Whether for profit or social motives - and often both - an increasing number of investors are targeting opportunities in African agriculture. At the same time innovative approaches for deploying aid to support farming businesses linked to smallholders are emerging. This blog provides a snapshot of who is doing what, where and how.

22 September 2010

The rhetoric on increased investment in African agriculture must become reality

In a continent where farming is the main industry, rural prosperity would be a development catalyst - so getting the promised aid is vital, writes Dr Christie Peacock, CEO of FARM-Africa, in the Guardian.

Do not forget that most poverty in the world is rural. Three out of four people in developing countries live in rural areas. Evidence shows that investing in farming consistently has a two to three times greater impact in reducing poverty than investing in other sectors. Yet farming remains chronically under-resourced.
In Africa, the vast majority of people rely on farming for their living. To have real and sustained impact on eradicating extreme hunger and poverty, the first of the millennium development goals, new resources must be targeted at smallholder farmers. I urge African governments and donors to honour their commitments, made at Maputo and L'Aquila respectively, to increase investment in agriculture. Please turn rhetoric into reality.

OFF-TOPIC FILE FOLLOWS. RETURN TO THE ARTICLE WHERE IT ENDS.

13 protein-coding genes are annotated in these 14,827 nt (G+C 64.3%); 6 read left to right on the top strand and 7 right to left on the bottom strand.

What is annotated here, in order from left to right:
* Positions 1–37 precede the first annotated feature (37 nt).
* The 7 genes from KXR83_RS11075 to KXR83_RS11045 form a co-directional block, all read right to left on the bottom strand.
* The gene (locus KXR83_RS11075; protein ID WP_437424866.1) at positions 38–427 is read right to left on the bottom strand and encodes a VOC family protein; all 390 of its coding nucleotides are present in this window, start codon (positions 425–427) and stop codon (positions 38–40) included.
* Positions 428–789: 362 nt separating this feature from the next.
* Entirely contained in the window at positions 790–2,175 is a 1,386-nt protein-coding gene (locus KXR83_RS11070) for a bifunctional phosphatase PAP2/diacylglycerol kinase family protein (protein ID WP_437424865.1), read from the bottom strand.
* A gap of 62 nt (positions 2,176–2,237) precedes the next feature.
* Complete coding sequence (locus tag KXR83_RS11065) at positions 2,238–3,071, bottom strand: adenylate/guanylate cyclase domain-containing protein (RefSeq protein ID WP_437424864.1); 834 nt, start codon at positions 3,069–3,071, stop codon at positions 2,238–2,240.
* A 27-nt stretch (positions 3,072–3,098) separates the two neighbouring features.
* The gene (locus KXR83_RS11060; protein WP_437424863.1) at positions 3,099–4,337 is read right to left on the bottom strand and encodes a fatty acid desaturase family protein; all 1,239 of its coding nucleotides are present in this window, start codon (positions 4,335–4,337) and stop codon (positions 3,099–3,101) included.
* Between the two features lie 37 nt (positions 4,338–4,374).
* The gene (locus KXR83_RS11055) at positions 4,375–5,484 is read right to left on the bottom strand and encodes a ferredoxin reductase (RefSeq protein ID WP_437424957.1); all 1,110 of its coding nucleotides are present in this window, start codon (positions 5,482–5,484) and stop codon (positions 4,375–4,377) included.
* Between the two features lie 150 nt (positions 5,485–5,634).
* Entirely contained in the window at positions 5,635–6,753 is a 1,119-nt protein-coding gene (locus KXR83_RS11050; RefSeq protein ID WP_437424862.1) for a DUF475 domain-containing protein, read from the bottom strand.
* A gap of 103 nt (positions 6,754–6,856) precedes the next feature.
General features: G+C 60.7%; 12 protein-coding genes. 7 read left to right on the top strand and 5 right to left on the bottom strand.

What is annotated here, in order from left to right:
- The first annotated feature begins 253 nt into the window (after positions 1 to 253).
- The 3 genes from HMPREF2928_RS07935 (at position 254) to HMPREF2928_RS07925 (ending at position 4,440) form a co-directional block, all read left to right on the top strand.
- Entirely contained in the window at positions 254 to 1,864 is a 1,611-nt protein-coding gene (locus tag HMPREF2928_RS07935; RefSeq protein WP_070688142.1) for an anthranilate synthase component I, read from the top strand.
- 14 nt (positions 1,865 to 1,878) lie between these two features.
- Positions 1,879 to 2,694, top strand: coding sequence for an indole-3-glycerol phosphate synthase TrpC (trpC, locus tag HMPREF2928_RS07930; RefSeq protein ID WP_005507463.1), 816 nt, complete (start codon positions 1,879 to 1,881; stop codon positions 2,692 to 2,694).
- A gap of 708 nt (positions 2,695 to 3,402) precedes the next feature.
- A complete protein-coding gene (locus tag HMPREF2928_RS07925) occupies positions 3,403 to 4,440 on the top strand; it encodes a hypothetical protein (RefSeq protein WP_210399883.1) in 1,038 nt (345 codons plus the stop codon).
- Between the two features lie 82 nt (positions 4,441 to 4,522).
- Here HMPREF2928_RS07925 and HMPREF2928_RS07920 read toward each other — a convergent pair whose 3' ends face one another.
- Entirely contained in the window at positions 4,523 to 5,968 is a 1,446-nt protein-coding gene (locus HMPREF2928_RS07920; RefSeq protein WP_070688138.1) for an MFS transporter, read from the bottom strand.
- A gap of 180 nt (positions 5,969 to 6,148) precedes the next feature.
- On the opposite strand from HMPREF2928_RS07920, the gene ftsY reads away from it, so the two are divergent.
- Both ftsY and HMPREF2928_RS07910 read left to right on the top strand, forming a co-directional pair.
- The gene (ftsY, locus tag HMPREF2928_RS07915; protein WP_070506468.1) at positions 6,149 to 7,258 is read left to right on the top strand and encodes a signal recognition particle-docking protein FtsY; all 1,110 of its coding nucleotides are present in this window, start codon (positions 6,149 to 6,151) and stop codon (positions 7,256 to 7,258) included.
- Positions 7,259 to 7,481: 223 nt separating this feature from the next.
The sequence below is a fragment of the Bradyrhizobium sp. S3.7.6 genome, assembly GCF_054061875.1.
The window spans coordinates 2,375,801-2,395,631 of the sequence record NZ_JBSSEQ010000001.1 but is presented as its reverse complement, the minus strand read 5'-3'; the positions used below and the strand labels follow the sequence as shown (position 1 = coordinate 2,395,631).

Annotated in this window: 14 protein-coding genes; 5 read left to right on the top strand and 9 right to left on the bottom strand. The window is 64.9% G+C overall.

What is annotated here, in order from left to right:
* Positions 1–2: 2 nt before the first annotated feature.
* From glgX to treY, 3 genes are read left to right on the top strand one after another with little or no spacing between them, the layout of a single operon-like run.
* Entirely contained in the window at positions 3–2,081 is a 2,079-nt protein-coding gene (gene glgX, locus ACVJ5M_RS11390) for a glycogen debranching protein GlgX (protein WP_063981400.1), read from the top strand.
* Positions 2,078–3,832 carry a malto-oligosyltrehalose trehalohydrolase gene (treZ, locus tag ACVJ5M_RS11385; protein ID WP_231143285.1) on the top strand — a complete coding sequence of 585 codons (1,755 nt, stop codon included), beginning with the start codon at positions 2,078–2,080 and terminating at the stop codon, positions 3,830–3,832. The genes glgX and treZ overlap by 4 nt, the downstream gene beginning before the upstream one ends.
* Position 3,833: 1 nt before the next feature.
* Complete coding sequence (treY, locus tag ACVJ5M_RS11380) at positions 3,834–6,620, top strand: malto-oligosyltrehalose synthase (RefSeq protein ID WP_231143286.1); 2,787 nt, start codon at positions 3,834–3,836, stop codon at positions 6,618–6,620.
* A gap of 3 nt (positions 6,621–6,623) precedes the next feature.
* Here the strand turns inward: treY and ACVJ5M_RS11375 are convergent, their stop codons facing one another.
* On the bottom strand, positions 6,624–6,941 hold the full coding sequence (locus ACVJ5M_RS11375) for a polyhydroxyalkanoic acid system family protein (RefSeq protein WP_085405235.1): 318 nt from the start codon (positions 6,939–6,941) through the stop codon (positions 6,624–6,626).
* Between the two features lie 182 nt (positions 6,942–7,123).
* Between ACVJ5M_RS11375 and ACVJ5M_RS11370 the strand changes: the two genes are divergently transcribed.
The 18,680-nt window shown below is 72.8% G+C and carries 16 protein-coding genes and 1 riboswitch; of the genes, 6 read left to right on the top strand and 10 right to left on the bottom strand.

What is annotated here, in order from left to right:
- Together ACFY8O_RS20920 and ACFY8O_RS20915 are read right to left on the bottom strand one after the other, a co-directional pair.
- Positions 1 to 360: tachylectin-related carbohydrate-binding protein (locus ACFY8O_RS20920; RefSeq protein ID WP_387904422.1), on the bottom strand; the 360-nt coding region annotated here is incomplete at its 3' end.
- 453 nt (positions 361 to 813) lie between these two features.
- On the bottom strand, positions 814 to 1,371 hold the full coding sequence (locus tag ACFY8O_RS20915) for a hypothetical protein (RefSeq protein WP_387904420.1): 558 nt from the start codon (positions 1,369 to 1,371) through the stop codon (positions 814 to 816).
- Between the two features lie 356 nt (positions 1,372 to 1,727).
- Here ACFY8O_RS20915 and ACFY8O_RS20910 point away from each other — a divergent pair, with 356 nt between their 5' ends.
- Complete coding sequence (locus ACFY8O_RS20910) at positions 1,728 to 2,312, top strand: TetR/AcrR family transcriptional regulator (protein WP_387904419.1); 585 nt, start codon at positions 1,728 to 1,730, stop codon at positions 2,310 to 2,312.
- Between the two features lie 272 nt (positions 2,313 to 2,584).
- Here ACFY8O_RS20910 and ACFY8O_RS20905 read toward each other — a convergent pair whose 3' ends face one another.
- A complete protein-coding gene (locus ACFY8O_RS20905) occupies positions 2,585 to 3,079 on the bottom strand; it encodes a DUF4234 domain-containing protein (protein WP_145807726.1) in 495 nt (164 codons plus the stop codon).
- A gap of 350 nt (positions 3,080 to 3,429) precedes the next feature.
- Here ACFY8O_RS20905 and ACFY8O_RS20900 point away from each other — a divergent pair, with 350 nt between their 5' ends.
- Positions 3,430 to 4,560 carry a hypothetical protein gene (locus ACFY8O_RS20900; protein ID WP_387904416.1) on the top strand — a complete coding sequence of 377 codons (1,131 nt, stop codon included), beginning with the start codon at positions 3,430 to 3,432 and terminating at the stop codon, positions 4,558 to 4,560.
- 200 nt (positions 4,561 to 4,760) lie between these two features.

Africa's rural communities are the bedrock of the continent. But they need support to create a prosperous rural Africa which, in turn, can provide a springboard for development across the continent.

15 September 2010

Sub-Saharan Africa has world’s highest number of hungry people

At least one out of three people in sub-Saharan Africa will continue to be undernourished in 2010, making the region home to the world’s highest proportion of hungry people, a United Nations report released yesterday said.
The Food and Agriculture Organization of the UN (FAO) and the United Nations World Food Programme (WFP) said the region’s hunger level has fallen by 12 million this year, but is scarcely enough to keep it clear from having about a third of its population without food.

The region contributes 30 per cent (239 million) of hungry people to global figures released Tuesday, while Asia and the Pacific remains the world’s hungriest region, with a combined figure of 578 million.

The new figures are contained in the annual flagship report, “The State of Food Insecurity in the World” (SOFI) to be jointly published by FAO and WFP in October, 2010. It was released yesterday, ahead of the September 20-22 meeting in New York called to speed up the achievement of the United Nations Millennium Development Goals (MDGs), the first of which is: ending poverty and hunger.

Full article